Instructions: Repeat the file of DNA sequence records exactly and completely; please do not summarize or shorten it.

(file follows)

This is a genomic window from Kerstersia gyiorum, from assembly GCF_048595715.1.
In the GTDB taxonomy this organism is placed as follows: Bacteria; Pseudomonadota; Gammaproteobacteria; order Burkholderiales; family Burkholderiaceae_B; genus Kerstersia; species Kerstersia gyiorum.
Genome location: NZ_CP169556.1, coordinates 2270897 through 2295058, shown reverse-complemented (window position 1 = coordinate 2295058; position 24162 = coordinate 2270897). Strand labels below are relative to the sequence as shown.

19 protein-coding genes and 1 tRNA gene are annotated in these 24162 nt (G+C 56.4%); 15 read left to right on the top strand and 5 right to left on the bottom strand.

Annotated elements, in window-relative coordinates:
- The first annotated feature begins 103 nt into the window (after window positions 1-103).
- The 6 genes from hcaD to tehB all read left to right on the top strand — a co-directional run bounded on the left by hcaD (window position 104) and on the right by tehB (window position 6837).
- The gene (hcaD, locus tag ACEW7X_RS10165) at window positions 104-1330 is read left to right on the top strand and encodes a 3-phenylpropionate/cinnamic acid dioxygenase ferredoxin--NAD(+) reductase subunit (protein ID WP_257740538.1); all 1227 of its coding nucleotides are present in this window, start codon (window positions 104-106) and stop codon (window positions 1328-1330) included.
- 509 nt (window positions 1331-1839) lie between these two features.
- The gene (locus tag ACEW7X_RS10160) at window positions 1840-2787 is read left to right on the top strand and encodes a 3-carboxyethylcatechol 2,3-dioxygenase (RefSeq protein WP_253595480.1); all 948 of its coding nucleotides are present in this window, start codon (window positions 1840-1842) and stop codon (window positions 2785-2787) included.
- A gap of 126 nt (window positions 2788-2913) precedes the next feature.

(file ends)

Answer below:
This is a genomic window from Kerstersia gyiorum, from assembly GCF_048595715.1.
In the GTDB taxonomy this organism is placed as follows: Bacteria; Pseudomonadota; Gammaproteobacteria; order Burkholderiales; family Burkholderiaceae_B; genus Kerstersia; species Kerstersia gyiorum.
Genome location: NZ_CP169556.1, coordinates 2270897 through 2295058, shown reverse-complemented (window position 1 = coordinate 2295058; position 24162 = coordinate 2270897). Strand labels below are relative to the sequence as shown.

19 protein-coding genes and 1 tRNA gene are annotated in these 24162 nt (G+C 56.4%); 15 read left to right on the top strand and 5 right to left on the bottom strand.

Annotated elements, in window-relative coordinates:
- The first annotated feature begins 103 nt into the window (after window positions 1-103).
- The 6 genes from hcaD to tehB all read left to right on the top strand — a co-directional run bounded on the left by hcaD (window position 104) and on the right by tehB (window position 6837).
- The gene (hcaD, locus tag ACEW7X_RS10165) at window positions 104-1330 is read left to right on the top strand and encodes a 3-phenylpropionate/cinnamic acid dioxygenase ferredoxin--NAD(+) reductase subunit (protein ID WP_257740538.1); all 1227 of its coding nucleotides are present in this window, start codon (window positions 104-106) and stop codon (window positions 1328-1330) included.
- 509 nt (window positions 1331-1839) lie between these two features.
- The gene (locus tag ACEW7X_RS10160) at window positions 1840-2787 is read left to right on the top strand and encodes a 3-carboxyethylcatechol 2,3-dioxygenase (RefSeq protein WP_253595480.1); all 948 of its coding nucleotides are present in this window, start codon (window positions 1840-1842) and stop codon (window positions 2785-2787) included.
- A gap of 126 nt (window positions 2788-2913) precedes the next feature.